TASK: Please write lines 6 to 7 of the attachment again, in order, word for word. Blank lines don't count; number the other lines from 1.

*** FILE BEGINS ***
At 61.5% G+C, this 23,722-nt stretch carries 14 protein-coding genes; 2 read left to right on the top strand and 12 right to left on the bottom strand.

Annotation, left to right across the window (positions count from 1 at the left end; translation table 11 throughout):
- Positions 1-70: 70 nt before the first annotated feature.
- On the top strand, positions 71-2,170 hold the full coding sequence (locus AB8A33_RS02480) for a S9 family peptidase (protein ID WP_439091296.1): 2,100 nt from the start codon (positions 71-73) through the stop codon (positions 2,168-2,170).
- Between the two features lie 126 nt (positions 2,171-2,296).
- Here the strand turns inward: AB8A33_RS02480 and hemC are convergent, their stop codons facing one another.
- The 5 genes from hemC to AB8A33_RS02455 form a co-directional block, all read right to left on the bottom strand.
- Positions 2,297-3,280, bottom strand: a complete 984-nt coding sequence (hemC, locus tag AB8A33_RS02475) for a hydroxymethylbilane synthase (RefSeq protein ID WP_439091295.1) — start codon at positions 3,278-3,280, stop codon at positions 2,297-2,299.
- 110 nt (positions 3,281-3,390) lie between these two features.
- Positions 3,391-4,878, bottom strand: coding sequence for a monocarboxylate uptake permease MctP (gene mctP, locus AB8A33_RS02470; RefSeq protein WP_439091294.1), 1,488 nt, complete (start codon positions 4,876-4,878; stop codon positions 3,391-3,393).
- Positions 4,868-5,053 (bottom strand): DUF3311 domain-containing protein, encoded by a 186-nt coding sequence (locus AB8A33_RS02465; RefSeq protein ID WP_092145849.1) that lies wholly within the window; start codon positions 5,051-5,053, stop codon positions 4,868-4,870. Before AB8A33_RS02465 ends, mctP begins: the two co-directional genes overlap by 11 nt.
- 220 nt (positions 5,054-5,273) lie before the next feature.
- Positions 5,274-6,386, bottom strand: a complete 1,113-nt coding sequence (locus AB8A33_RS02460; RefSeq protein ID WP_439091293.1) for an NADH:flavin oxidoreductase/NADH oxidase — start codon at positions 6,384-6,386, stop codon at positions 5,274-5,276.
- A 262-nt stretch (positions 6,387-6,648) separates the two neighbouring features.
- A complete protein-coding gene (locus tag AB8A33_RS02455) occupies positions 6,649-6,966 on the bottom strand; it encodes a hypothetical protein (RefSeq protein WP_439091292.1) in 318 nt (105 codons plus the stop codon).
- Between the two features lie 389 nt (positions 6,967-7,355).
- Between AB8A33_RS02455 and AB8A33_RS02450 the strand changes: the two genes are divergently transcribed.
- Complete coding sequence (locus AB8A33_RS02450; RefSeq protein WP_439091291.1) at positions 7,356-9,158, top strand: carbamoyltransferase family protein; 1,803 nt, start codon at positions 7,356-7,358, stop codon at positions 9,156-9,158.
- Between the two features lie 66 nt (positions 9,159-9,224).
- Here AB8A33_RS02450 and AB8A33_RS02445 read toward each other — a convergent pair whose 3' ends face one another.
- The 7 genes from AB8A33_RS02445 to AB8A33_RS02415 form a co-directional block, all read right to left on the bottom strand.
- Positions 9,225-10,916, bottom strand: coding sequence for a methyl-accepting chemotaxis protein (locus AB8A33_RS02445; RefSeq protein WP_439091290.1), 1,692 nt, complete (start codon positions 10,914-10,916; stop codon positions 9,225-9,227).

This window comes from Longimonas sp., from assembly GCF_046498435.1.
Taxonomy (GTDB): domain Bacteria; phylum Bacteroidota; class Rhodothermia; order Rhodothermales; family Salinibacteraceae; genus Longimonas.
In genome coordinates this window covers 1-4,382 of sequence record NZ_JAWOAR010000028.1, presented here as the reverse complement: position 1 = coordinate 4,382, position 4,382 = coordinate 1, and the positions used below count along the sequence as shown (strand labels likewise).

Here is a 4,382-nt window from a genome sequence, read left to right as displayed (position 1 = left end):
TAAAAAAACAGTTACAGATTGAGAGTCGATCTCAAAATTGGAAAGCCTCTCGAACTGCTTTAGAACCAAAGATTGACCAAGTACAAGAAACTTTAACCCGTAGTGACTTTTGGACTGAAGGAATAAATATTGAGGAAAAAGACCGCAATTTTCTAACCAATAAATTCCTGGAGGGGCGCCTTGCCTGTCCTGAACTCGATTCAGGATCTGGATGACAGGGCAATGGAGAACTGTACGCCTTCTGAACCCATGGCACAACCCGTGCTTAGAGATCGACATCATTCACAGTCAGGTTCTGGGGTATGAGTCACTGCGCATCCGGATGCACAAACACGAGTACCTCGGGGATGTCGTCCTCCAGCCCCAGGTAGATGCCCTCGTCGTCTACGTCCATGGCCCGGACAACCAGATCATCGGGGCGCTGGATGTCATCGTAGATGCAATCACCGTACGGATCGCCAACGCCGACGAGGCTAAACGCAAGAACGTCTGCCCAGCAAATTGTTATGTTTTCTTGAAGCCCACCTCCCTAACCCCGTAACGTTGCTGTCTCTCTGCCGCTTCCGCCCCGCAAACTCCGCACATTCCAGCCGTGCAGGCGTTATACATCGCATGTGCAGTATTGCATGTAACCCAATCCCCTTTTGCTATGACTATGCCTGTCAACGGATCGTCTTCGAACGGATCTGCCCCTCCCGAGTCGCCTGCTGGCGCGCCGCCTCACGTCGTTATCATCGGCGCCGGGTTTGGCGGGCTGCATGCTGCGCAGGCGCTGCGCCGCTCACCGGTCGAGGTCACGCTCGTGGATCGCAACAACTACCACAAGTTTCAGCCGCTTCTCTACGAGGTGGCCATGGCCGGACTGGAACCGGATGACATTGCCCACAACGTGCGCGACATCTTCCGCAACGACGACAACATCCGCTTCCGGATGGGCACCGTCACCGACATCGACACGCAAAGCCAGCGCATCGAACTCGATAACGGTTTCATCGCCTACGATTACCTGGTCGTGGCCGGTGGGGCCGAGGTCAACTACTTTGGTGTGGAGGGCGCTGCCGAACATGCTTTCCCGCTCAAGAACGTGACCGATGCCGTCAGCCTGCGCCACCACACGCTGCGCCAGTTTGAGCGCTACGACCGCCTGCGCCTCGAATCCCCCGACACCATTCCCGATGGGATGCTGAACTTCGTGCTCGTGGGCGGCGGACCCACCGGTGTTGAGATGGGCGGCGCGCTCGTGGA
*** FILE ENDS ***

- Here the strand turns inward: AB8A33_RS02480 and hemC are convergent, their stop codons facing one another.
- The 5 genes from hemC to AB8A33_RS02455 form a co-directional block, all read right to left on the bottom strand.